Boys, in particular, who have never been taught to read pause and stumble over every letter and word, whereas accomplished readers are able to focus on meaning as the reading process is automatic.

This year’s Commonwealth-commissioned report on teacher education, Action Now: Classroom-Ready Teachers, also represents a significant turning point when it argues that what happens in the classroom should be based on sound evidence.

Instead of following the latest fashion or overseas experiment, the report recommends that teacher education faculties embrace “teaching practices or strategies that are based on research and data that are considered reliable and valid”.

The report on teacher education also recommends that teacher-education faculties be held more accountable by evaluating how effective graduates are once they have entered the classroom.

The Australian research arguing for more balanced and evidence-based approaches to teaching and learning is supported by overseas developments. British education minister Nick Gibb, sparked a controversy late last year when he argued more traditional teaching methods were the most effective.

Following a visit to Shanghai by 70 mathematics teachers to observe Asian classrooms, Gibb said, “I would like to see schools across the country adopt whole-class teaching methods, particularly in maths and science. Research shows it is significantly more effective than other methods that concentrate more on personalised learning.”

A British review of current classroom research reinforces the argument that the reason many English-speaking education systems fail to improve is because of ineffective fads.

The study, What Makes Great Teaching? Review of Underpinning Research, dispels several classroom orthodoxies that have bedevilled Australian classrooms. Overly praising students, especially when they are wrong, is counterproductive as it creates the impression that near enough is good enough.

So-called discovery learning, where students are self-directed, is not supported by the research as students, especially when undertaking a new activity or being presented with new subject matter, need clear, explicit and teacher-directed instruction.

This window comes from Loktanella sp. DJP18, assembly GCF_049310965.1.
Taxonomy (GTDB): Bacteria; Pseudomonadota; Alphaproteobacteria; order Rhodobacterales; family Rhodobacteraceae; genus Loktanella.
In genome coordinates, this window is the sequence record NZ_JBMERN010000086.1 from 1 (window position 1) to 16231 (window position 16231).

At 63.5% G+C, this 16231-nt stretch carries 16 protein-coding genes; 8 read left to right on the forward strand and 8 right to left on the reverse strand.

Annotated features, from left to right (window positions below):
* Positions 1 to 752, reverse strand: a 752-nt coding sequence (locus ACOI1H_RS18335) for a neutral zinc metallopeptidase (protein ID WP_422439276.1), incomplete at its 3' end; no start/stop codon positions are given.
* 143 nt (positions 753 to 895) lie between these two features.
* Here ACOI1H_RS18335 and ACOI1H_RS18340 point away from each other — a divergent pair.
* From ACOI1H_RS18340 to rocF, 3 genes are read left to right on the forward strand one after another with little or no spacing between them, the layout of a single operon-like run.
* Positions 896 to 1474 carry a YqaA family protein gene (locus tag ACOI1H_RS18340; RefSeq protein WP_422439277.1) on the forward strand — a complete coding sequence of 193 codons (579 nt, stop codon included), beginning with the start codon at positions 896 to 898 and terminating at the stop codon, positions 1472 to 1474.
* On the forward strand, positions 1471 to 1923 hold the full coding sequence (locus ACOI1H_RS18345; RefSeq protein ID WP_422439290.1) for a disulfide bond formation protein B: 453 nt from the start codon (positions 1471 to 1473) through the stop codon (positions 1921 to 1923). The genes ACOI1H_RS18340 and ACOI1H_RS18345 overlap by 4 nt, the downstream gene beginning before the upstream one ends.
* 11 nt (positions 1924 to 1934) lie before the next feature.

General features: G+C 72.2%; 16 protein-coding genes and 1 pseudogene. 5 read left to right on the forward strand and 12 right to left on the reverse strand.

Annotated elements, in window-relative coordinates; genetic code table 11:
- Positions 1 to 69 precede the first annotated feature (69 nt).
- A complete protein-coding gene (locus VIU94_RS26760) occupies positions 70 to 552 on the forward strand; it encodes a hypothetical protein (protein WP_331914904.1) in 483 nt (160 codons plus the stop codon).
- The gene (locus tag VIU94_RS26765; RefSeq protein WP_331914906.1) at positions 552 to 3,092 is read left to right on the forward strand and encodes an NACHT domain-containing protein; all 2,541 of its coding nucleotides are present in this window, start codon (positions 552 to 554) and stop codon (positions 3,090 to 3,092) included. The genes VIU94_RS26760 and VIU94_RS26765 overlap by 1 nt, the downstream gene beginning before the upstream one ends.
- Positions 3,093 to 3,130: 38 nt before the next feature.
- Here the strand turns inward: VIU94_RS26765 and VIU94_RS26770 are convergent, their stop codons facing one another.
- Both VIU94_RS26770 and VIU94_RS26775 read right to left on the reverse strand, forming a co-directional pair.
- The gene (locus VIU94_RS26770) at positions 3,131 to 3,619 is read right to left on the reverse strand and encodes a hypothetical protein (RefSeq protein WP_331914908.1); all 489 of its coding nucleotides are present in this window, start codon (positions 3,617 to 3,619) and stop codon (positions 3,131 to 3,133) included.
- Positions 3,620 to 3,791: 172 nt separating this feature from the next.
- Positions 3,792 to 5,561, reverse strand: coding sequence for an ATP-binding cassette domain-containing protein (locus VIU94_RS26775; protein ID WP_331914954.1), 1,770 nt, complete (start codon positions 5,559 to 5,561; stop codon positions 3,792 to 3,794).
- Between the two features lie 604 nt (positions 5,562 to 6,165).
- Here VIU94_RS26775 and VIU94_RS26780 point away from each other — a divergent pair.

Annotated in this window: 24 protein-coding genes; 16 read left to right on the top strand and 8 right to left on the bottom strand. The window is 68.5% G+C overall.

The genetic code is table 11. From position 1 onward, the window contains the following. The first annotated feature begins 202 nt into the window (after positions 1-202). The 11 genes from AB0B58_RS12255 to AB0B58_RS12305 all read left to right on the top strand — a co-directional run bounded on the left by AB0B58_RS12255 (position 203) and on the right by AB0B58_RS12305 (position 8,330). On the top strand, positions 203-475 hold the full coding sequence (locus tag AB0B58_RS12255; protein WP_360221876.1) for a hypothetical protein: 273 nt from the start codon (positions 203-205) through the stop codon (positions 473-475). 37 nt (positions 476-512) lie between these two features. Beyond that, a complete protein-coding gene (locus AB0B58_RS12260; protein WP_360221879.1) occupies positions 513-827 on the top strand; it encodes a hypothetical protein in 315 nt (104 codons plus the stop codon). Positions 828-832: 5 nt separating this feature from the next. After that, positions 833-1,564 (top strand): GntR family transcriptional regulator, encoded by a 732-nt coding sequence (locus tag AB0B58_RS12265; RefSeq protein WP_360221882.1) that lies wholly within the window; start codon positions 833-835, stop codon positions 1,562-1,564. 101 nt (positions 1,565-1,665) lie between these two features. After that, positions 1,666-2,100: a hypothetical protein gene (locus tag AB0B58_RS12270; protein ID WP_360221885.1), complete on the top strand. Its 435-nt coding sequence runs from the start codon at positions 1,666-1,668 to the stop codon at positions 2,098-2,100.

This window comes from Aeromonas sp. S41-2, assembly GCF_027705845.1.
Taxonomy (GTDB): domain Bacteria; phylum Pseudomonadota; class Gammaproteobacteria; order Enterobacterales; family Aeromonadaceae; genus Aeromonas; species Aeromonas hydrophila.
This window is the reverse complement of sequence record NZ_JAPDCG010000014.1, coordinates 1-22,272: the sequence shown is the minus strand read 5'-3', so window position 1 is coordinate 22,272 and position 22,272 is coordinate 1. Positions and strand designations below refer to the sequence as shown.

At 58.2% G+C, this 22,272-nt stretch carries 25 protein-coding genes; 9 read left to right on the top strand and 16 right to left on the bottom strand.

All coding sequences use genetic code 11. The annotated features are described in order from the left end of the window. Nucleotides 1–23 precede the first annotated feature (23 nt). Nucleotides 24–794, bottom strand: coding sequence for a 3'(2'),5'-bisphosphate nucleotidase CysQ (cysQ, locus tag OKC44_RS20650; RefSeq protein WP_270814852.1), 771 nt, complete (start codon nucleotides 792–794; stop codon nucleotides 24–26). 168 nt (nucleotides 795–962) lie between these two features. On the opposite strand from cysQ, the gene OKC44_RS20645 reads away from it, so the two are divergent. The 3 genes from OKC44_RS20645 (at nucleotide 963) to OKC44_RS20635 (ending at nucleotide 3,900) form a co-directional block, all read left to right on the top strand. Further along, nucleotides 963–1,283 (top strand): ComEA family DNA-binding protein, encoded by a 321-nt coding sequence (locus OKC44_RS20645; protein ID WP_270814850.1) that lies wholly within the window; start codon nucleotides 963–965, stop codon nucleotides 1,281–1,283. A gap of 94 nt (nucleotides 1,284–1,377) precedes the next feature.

The assumption that if students are sitting quietly and listening they are not learning anything (as real learning has to be active) is also misguided.

The belief that there are multiple learning styles and that teachers must individually fashion lessons to suit the needs of individual students is also mistaken.

The British study concludes: “The psychological evidence is clear that there are no benefits for learning from trying to present information to learners in their preferred learning style.”

Of course, to say that the tide has turned and that there will be a greater focus on explicit teaching and a back-to-basics approach does not mean that progressive fads will disappear.

Unlike NSW, where the more traditional approach is being championed, the Victorian Education Department is investing in a new program.

Employing new-age clichés much loved by progressive, 21st-century educators, the program is designed to enable “students across the globe to develop skills to be lifelong learners; creative, connected and collaborative problem-solvers who can successfully participate and innovate in an increasingly connected world”.

Such jargon not only demonstrates a failure to communicate clearly, it also disguises an approach to teaching and learning that is far from evidence-based.

Dr Kevin Donnelly is a senior research fellow at the Australian Catholic University and author of Dumbing Down. He co-chaired the Australian national curriculum review. This article first appeared in The Australian, and is reproduced with the author’s permission.